Curated case studies and news from around the globe

China: Shenzhen, a leading light for electric cities

Despite the high carbon footprint of many emerging markets in East Asia, when it comes to setting the standards for mass EV adoption some countries are leading the way, with local initiatives tipping the scales back towards greener roads. In the Chinese city of Shenzhen, just north of Hong Kong, large-scale electric vehicle developments have been underway since 2017, radically altering public transport. Shenzhen councillors chose to commit to a single proven innovation: electric buses with a large battery, which barely altered schedules as the new fleet hummed to life. In two years, 1,707 charging terminals became active across 104 stations, concentrating on bus terminals and airports. Meanwhile, other stations were erected in three key districts for logistics businesses, topping up electric vans, trucks and cars throughout the day.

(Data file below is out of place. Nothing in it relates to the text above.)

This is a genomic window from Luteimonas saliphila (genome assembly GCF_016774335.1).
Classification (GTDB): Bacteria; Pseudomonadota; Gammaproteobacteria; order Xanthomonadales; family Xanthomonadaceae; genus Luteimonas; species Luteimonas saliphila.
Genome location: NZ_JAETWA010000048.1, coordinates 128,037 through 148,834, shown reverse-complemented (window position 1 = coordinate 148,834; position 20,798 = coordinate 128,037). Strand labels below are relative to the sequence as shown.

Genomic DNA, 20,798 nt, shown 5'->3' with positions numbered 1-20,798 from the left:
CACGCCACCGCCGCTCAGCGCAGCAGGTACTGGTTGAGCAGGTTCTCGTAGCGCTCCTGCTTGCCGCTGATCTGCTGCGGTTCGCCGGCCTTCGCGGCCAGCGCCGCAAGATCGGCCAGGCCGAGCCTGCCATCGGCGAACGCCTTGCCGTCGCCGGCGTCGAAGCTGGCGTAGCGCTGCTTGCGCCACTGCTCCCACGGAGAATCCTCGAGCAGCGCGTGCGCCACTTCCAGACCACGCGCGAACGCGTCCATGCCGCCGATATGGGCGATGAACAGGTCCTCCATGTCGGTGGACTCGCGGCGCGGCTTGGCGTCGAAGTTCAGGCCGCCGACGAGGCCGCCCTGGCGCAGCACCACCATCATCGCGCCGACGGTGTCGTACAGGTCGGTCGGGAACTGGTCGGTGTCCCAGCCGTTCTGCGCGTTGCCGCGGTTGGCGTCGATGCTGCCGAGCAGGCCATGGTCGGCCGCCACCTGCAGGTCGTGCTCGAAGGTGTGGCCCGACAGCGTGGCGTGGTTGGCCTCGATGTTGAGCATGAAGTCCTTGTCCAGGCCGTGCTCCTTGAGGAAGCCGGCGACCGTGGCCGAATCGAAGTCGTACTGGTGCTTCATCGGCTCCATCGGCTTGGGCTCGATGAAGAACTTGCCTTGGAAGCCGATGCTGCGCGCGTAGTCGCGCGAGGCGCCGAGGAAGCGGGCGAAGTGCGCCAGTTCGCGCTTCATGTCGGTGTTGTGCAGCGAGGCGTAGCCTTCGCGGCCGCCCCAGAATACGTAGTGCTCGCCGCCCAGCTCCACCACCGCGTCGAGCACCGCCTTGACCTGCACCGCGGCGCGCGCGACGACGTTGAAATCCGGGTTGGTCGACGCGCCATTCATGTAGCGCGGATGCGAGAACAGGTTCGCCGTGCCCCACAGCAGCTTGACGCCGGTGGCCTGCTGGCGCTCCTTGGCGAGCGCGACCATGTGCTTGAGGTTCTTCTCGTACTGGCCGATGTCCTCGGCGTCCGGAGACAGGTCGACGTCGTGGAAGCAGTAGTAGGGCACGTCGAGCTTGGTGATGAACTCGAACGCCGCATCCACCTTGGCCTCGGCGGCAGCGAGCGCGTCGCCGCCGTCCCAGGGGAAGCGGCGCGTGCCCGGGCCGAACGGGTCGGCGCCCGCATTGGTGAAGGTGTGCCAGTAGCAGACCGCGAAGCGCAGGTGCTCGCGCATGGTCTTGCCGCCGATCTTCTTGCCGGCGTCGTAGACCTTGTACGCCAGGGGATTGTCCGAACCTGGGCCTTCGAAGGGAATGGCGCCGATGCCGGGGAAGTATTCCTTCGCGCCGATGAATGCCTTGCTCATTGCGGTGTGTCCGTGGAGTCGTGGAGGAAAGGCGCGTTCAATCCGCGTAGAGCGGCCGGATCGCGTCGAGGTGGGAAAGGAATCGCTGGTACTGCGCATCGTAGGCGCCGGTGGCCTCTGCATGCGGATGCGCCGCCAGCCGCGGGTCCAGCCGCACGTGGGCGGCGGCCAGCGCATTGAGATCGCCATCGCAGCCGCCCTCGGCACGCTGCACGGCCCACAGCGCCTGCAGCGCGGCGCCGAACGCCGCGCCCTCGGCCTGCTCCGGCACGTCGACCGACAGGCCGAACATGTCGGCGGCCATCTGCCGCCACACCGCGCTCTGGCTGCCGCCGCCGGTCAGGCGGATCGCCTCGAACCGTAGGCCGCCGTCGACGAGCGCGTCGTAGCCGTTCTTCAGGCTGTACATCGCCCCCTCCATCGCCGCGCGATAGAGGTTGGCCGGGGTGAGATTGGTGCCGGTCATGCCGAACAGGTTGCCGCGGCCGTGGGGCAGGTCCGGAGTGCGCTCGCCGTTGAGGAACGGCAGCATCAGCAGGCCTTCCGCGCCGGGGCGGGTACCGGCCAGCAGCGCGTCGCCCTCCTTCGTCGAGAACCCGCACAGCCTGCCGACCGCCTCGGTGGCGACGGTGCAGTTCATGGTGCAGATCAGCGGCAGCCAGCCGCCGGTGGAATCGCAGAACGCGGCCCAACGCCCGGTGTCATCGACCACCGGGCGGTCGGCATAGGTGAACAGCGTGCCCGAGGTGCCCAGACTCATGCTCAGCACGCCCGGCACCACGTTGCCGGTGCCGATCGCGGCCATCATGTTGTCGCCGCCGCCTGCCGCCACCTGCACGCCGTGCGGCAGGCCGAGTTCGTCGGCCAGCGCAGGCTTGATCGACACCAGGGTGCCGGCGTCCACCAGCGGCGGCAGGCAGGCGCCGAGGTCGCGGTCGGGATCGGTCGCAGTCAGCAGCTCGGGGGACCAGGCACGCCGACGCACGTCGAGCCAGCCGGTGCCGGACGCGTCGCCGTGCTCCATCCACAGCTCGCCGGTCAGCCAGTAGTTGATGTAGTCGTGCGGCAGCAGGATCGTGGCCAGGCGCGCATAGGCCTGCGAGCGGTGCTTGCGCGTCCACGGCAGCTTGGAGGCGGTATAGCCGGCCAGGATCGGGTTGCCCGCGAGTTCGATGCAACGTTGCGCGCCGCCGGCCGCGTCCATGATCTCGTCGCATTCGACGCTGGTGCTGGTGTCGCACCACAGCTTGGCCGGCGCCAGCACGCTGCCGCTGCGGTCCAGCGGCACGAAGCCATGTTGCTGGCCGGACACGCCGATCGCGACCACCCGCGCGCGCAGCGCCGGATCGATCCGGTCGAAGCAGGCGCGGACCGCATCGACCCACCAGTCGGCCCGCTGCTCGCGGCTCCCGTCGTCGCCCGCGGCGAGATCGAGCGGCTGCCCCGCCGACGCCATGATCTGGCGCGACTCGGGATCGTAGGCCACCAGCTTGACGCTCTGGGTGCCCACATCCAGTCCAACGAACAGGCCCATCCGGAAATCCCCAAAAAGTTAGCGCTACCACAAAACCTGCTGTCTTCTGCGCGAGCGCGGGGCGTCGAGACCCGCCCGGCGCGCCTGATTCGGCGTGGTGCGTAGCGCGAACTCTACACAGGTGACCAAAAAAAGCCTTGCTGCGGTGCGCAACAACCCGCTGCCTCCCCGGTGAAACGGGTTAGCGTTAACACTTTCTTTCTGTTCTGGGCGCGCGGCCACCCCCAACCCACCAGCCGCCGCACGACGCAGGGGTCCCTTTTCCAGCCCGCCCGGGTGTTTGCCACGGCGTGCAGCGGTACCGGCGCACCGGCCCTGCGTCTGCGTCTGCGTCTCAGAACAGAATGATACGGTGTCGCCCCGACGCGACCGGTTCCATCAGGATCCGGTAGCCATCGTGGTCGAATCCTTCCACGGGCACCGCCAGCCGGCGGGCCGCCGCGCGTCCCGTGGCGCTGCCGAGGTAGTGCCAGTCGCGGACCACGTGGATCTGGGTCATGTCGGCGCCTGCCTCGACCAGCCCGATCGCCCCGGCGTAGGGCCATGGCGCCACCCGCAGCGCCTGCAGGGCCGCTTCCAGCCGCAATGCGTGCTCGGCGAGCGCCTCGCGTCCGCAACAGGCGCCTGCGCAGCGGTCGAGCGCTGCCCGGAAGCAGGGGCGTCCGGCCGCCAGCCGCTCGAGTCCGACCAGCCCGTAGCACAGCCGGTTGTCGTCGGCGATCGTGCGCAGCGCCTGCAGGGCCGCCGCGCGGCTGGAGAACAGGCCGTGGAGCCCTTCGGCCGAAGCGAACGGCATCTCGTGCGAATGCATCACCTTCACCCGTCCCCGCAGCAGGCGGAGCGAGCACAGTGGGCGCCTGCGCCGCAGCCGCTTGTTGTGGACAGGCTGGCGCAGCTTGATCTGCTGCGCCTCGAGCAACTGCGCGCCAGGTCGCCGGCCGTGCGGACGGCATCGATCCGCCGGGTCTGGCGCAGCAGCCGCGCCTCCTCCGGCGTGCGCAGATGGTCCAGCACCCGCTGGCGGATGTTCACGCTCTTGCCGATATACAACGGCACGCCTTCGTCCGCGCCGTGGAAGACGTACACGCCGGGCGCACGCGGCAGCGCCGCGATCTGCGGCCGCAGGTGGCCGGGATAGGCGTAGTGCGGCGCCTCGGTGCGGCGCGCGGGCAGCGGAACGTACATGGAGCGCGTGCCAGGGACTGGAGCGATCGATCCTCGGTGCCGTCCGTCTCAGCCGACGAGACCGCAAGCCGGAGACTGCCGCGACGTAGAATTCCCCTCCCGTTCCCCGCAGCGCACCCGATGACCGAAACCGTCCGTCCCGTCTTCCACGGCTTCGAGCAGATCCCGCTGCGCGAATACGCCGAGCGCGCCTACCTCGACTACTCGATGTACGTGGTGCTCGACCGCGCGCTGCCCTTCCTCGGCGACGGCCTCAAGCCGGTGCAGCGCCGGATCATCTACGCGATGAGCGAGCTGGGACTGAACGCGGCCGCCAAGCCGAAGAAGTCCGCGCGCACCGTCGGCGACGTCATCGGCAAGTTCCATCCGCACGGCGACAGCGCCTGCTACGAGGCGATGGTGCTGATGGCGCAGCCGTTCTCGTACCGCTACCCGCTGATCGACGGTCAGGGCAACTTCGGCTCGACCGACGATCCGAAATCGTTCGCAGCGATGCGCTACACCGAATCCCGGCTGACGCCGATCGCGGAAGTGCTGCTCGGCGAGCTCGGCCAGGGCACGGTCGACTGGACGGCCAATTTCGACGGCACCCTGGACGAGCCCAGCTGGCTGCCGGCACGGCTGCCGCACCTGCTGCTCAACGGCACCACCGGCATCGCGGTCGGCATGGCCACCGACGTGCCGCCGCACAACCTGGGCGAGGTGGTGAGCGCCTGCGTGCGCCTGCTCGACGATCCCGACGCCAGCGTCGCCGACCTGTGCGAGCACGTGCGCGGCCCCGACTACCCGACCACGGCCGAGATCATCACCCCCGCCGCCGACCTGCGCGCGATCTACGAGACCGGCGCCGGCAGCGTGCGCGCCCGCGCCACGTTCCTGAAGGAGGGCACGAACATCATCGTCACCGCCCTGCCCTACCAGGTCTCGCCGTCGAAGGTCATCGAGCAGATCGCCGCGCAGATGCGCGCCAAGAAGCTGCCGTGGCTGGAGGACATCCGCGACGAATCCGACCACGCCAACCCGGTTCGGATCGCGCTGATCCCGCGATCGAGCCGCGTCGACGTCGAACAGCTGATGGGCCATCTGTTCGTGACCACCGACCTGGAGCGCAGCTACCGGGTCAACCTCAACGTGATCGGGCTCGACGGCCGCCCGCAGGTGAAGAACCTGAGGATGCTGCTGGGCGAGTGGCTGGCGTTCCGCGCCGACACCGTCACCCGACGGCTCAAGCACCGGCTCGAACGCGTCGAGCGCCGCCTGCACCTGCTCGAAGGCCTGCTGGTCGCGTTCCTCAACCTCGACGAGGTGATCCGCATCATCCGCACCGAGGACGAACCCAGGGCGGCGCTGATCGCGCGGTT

IEA | Greenbiz

Norway: Oslo Improves E-Scooter Safety Without Hitting The Brakes

The near-soundless zoom of your average e-scooter is a problem for many towns and cities. Despite embracing the scooters, Oslo's local government realised that incidents were getting out of control. Around 850 accidents – many involving alcohol on weekends – were registered in the first half of 2021. In response, Oslo council introduced a 11PM-5AM curfew on all scooter rentals. Hiring caps were also brought in, issuing 8,000 permits to all approved providers. Oslo now has a zoning map that determines the number of e-scooters that can be active in any one place. These zones can change to incorporate parking or outright bans if city governors deem them necessary. Debate rages on – operators argue that a general cap on e-scooter businesses is a better idea. Yet Oslo’s governors are keen to clamp down on e-scooter saturation while exploring their safe, civic use, such as a popular mode of last-mile transport (brought to light by a 2020 study from the Research Council of Norway and REGSMART project).